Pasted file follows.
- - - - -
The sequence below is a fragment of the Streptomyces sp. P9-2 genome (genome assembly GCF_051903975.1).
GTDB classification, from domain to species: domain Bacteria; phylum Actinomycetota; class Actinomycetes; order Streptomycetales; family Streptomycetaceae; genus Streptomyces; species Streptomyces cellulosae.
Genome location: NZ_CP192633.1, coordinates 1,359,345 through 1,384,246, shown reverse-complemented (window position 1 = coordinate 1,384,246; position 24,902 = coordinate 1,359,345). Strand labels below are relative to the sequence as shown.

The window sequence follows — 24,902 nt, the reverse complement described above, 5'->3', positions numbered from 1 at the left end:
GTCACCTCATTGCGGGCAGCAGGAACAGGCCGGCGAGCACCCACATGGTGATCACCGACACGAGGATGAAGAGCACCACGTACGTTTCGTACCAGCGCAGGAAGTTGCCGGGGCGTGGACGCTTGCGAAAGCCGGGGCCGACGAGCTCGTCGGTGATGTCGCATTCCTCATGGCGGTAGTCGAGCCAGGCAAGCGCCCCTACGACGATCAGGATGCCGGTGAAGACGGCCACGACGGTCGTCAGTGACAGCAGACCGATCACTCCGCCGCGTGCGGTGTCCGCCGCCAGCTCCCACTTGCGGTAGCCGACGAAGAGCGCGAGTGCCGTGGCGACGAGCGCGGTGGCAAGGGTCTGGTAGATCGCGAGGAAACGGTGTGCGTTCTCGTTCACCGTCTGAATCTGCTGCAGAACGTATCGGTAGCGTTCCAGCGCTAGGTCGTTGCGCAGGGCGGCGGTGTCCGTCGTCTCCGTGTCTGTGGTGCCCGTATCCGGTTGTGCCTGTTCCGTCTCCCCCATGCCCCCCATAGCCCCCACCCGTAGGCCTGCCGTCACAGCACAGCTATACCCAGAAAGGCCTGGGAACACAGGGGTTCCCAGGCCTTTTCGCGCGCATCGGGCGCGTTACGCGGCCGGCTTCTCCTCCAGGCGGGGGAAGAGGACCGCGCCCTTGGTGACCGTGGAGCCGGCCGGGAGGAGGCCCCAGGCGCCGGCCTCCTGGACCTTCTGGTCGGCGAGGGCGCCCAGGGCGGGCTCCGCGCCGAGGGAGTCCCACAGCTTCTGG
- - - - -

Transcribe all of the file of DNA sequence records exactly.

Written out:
The sequence below is a fragment of the Streptomyces sp. P9-2 genome (genome assembly GCF_051903975.1).
GTDB classification, from domain to species: domain Bacteria; phylum Actinomycetota; class Actinomycetes; order Streptomycetales; family Streptomycetaceae; genus Streptomyces; species Streptomyces cellulosae.
Genome location: NZ_CP192633.1, coordinates 1,359,345 through 1,384,246, shown reverse-complemented (window position 1 = coordinate 1,384,246; position 24,902 = coordinate 1,359,345). Strand labels below are relative to the sequence as shown.

The window sequence follows — 24,902 nt, the reverse complement described above, 5'->3', positions numbered from 1 at the left end:
GTCACCTCATTGCGGGCAGCAGGAACAGGCCGGCGAGCACCCACATGGTGATCACCGACACGAGGATGAAGAGCACCACGTACGTTTCGTACCAGCGCAGGAAGTTGCCGGGGCGTGGACGCTTGCGAAAGCCGGGGCCGACGAGCTCGTCGGTGATGTCGCATTCCTCATGGCGGTAGTCGAGCCAGGCAAGCGCCCCTACGACGATCAGGATGCCGGTGAAGACGGCCACGACGGTCGTCAGTGACAGCAGACCGATCACTCCGCCGCGTGCGGTGTCCGCCGCCAGCTCCCACTTGCGGTAGCCGACGAAGAGCGCGAGTGCCGTGGCGACGAGCGCGGTGGCAAGGGTCTGGTAGATCGCGAGGAAACGGTGTGCGTTCTCGTTCACCGTCTGAATCTGCTGCAGAACGTATCGGTAGCGTTCCAGCGCTAGGTCGTTGCGCAGGGCGGCGGTGTCCGTCGTCTCCGTGTCTGTGGTGCCCGTATCCGGTTGTGCCTGTTCCGTCTCCCCCATGCCCCCCATAGCCCCCACCCGTAGGCCTGCCGTCACAGCACAGCTATACCCAGAAAGGCCTGGGAACACAGGGGTTCCCAGGCCTTTTCGCGCGCATCGGGCGCGTTACGCGGCCGGCTTCTCCTCCAGGCGGGGGAAGAGGACCGCGCCCTTGGTGACCGTGGAGCCGGCCGGGAGGAGGCCCCAGGCGCCGGCCTCCTGGACCTTCTGGTCGGCGAGGGCGCCCAGGGCGGGCTCCGCGCCGAGGGAGTCCCACAGCTTCTGG